For all the strides that Major League Baseball’s drug testing program has made, it has not acted as an absolute deterrent for Performance Enhancing Drug use as it seems at least one high-profile player every year tests positives for PED’s. Whether it is a Manny Ramirez, a Melky Cabrera, or even a Ryan Braun, it appears as long as there is a system in place there will always be players who attempt to cheat (successfully or not) to cheat the system. I questioned whether baseball will ever truly be rid of the specter of PED’s to which Weiner responded:
“Probably not. Simply because of the fact that we don’t test every single day and there are some people that are going to try and cheat no matter what. That said, this does not change how we approach it, we want to have the toughest and fairest program in sports and that is what we strive to do. We might not catch everybody but we are going to do our best to be tough and fair. The players want a clean game and we will do our best to have it even though we recognize the ideal may not be 100% but we’ll try and get as close as we can.”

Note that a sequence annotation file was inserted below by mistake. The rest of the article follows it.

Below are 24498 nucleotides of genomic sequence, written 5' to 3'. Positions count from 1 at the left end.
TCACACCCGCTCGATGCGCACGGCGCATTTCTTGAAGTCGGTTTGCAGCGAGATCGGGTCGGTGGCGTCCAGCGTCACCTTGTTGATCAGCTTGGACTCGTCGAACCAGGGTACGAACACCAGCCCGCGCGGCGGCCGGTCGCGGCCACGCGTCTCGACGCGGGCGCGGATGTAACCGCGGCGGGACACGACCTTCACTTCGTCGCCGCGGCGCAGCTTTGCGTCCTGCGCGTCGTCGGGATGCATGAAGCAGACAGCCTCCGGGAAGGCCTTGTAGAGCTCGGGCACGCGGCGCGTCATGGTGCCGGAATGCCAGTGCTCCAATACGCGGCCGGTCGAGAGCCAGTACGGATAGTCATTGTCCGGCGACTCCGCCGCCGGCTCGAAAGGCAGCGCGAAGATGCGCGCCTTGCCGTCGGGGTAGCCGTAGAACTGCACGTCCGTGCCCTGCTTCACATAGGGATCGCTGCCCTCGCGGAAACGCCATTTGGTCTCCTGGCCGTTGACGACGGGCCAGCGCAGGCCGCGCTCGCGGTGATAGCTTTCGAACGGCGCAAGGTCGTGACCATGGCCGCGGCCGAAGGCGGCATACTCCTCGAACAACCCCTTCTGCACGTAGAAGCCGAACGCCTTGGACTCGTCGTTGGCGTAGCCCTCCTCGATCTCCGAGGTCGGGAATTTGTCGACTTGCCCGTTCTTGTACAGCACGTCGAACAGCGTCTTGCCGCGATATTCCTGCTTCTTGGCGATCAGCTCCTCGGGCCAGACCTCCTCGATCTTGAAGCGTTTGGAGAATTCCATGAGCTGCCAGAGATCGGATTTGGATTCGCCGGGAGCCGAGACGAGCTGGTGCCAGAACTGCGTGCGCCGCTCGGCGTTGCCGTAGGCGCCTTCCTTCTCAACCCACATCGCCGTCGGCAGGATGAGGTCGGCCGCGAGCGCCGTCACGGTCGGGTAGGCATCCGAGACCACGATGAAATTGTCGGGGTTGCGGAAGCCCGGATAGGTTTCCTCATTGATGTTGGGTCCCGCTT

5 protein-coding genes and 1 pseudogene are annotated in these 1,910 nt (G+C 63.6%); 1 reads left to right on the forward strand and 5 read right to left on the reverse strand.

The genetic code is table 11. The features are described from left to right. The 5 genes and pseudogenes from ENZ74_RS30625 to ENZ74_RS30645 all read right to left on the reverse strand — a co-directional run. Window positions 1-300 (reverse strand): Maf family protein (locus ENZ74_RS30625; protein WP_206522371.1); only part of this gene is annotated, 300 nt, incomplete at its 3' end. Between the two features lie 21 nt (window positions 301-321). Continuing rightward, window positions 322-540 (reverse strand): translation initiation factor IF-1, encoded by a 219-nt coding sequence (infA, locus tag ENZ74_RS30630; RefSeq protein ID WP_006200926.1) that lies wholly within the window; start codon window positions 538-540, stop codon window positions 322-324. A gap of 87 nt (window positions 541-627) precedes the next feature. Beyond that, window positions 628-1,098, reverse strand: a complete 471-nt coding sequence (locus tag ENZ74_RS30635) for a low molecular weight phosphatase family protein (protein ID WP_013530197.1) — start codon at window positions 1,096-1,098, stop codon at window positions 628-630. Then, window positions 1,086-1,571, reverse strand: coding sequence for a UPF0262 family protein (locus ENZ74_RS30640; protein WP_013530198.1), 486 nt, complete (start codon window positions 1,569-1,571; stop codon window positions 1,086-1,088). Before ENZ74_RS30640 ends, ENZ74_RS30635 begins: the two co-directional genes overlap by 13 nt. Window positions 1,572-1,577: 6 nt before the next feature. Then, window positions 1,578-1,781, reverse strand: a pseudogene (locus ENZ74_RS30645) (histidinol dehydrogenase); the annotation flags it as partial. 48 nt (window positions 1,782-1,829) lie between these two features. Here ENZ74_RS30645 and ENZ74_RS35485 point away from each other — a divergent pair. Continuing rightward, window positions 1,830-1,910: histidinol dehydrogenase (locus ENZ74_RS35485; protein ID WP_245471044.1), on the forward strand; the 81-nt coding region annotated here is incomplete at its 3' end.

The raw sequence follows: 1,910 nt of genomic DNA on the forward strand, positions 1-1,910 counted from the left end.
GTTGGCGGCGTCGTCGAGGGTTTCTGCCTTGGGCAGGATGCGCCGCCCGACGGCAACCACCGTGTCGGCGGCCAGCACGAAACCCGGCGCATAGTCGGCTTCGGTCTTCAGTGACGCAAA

In the wake of the “Steroid Era” one of the hottest debates in baseball sphere is whether or not admitted and purported steroid users such as Barry Bonds and Roger Clemens should be inducted into the Hall of Fame. Granted this decision (for better or worse) rests solely in the hand of the baseball writers but it is something that will loom over the game for the next few years as more and more steroid users names appear on the ballot and have their eligibility clocks start. One man who has been around the game before and after the Steroid Era had this to say about the likes of Barry Bonds and Roger Clemens should be inducted in the Hall:
“Bonds and Clemens should be in the Hall. Period.”
Thus ends Part II of our series, stay tuned for Part III where we talk about what matters most to you guys, the New York Yankees.